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debasing superstitions and cruel abominations inculcated upon still more millions of the human family, by an earth-born system of idolatry. From the pain of dwelling upon these darker shades, he will find relief, by turning his eye to some bright spots in the picture. There are, blessed be God, some such spots, illumined by the shedding down of light from on high; and, although that heavenly light is in a degree obscured by the variety and contrariety of opinions, which still prevail among Christian communities ; yet the reader will find it pleasant to reflect that the differences, which now divide the Christian world, are gradually diminishing. A day is coming, when, in respect to essential truths, and perhaps in respect to those which are less important, there will prevail a delightful harmony among the professed followers of a once crucified Redeemer. Nay, more than this, the voice of prophecy has predicted a still more glorious triumph of the Son of God. Into the dark corners of the earth, the light of the Gospel will ultimately penetrate, and the habitations of cruelty will become the dwelling places of righteousness. Even at this present time, the Christian Church is gathering in the first fruits of this golden age. The anti-christian systems and the idolatrous superstitions of the world are rapidly approaching their fall. What, if the Jew still clings to the dreams of a Messiah Ben David-what, if the Mussulman still pays his devotions at the tomb of the prophet---what, if the Hindoo yet points to a future avatar of Vishnoo the preserver, the tidings of a crucified Redeemer are spreading through every portion of the globe. “ Idolatry has been overthrown in the islands of the Pacific ; and in India, that massive, gorgeous, venerable superstition, which has withstood not only the decay of time, but the sword of Mahomet, zealously protected, patronised, and endowed by a Christian government, has been undermined, and a breach has been made in the outworks. The Bramin has been converted, and the still prouder Moslem, the unimpassioned Chinese, the degraded negro, the wild Caffer, and the brutish Hottentot.”

These are antepasts of better days. Yet how much remains to be done before the warfare of Zion shall be accomplished !--- before that period shall arrive, when the earth shall be full of the knowledge of God! Let the reader inquire, while he hails that day as certain in its advent, what he may do to accelerate its arrival.

RELIGIOUS CEREMONIES AND

CUSTOMS.

INTRODUCTION.

It is a fact which we learn from history, that religion of some kind has existed, in every period of time, and among all nations. It can be traced Religion of some up to the infancy of the world, and among the fathers of kind has always the human race. The earliest account that has reached us,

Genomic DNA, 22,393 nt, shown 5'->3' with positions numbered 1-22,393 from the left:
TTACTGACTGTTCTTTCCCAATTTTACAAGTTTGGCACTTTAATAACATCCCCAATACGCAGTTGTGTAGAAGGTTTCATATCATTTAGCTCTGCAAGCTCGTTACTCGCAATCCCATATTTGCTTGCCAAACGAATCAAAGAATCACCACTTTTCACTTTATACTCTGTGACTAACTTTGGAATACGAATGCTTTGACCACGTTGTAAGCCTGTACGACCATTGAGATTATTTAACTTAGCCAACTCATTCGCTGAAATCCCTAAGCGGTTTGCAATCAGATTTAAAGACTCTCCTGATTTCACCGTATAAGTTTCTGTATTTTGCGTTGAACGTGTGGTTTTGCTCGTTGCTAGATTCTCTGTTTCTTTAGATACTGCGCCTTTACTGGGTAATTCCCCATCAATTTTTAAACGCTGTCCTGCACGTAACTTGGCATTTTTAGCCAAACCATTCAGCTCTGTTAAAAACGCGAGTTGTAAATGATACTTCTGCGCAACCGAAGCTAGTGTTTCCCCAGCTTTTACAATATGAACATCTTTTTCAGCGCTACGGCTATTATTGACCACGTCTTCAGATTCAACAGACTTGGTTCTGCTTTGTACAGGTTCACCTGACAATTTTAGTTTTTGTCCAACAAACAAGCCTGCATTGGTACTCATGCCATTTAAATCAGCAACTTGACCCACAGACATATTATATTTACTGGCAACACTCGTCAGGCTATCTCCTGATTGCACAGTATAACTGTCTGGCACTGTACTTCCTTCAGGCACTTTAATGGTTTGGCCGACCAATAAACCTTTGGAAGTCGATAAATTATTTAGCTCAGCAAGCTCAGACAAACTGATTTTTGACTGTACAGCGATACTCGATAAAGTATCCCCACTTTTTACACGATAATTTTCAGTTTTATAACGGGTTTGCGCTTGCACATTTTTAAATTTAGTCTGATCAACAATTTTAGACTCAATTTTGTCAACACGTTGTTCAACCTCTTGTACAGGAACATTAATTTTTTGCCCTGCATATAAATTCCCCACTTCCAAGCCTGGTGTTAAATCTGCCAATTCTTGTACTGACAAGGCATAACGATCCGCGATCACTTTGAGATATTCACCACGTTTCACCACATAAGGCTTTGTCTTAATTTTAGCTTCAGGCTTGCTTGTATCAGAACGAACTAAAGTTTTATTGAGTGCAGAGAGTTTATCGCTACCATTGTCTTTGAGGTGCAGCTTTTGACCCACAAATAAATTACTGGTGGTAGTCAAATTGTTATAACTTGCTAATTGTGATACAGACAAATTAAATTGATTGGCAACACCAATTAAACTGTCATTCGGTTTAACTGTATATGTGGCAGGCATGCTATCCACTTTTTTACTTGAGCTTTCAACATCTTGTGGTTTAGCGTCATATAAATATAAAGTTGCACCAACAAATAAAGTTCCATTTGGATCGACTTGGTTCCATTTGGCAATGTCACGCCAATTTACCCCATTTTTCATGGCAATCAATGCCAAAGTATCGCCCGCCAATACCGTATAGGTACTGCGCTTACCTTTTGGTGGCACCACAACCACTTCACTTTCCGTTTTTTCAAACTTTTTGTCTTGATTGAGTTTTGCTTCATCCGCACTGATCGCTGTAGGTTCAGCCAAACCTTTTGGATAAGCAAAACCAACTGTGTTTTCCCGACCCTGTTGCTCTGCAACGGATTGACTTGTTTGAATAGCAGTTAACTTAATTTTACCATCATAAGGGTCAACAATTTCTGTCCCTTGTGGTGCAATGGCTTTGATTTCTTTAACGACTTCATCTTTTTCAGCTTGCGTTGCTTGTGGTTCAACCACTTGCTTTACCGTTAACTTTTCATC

which is that of our sacred scriptures, informs us of its existence even before the origin of nations, while as yet the inhabitants of the globe were one entire community.

existed.

Some few notices appear in holy writ of the religious rites of the antediluvian world; as the offerings of Cain and Abel, the practice of prayer,

or the profession of religion ; mention is also made of the In the antediluvian world.

pious character of the descendants of Seth ; the brief but

touching story of Enoch's faith is given ; and the family of Noah is particularly introduced in connexion with the religion of this period.

After the origin of nations, consequent on the dispersion at Babel, we learn something from the Bible of the fate of divine institutions among

the separate portions of mankind, so far as these are brought After the ori- into view in the sacred narrative. In confirmation of the gin of nations.

Bible, the earliest fabulous accounts, as they are called, all refer to some kind of religion promulgated by the founders of nations, and held and practised by the latter. Profane history abounds in representations of this nature; and we learn from its pages

how the Egyptians, Babylonians, Greeks, and other ancient nations, were accustomed to the observation of certain religious rites and ceremonies. Their notions and tenets also on this subject have been occasionally transmitted to us; and although these, in most instances, are extremely vague and absurd, they evidently betray a common origin. Thus the universality of religion of some sort, in the earliest ages, is a matter of history: and the same im

partial guide introduces us to an acquaintance with the Through every varying creeds, forms, and observances of nations since, age since

whether in their rude or civilized condition. All seem to

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